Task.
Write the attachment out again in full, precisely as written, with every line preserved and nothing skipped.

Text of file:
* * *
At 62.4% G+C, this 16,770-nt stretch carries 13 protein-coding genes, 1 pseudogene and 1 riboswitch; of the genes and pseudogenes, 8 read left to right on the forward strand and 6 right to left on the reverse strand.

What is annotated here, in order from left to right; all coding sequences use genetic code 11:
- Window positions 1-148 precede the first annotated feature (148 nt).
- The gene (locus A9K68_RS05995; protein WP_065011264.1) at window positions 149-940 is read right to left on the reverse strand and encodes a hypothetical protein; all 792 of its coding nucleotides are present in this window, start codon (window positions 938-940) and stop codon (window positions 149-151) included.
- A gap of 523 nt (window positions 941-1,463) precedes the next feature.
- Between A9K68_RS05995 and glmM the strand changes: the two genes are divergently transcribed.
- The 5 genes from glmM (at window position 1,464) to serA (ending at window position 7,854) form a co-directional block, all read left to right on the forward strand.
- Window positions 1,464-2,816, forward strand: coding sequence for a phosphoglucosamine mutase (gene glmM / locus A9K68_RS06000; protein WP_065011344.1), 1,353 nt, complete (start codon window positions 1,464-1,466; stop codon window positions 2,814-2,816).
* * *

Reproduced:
At 62.4% G+C, this 16,770-nt stretch carries 13 protein-coding genes, 1 pseudogene and 1 riboswitch; of the genes and pseudogenes, 8 read left to right on the forward strand and 6 right to left on the reverse strand.

What is annotated here, in order from left to right; all coding sequences use genetic code 11:
- Window positions 1-148 precede the first annotated feature (148 nt).
- The gene (locus A9K68_RS05995; protein WP_065011264.1) at window positions 149-940 is read right to left on the reverse strand and encodes a hypothetical protein; all 792 of its coding nucleotides are present in this window, start codon (window positions 938-940) and stop codon (window positions 149-151) included.
- A gap of 523 nt (window positions 941-1,463) precedes the next feature.
- Between A9K68_RS05995 and glmM the strand changes: the two genes are divergently transcribed.
- The 5 genes from glmM (at window position 1,464) to serA (ending at window position 7,854) form a co-directional block, all read left to right on the forward strand.
- Window positions 1,464-2,816, forward strand: coding sequence for a phosphoglucosamine mutase (gene glmM / locus A9K68_RS06000; protein WP_065011344.1), 1,353 nt, complete (start codon window positions 1,464-1,466; stop codon window positions 2,814-2,816).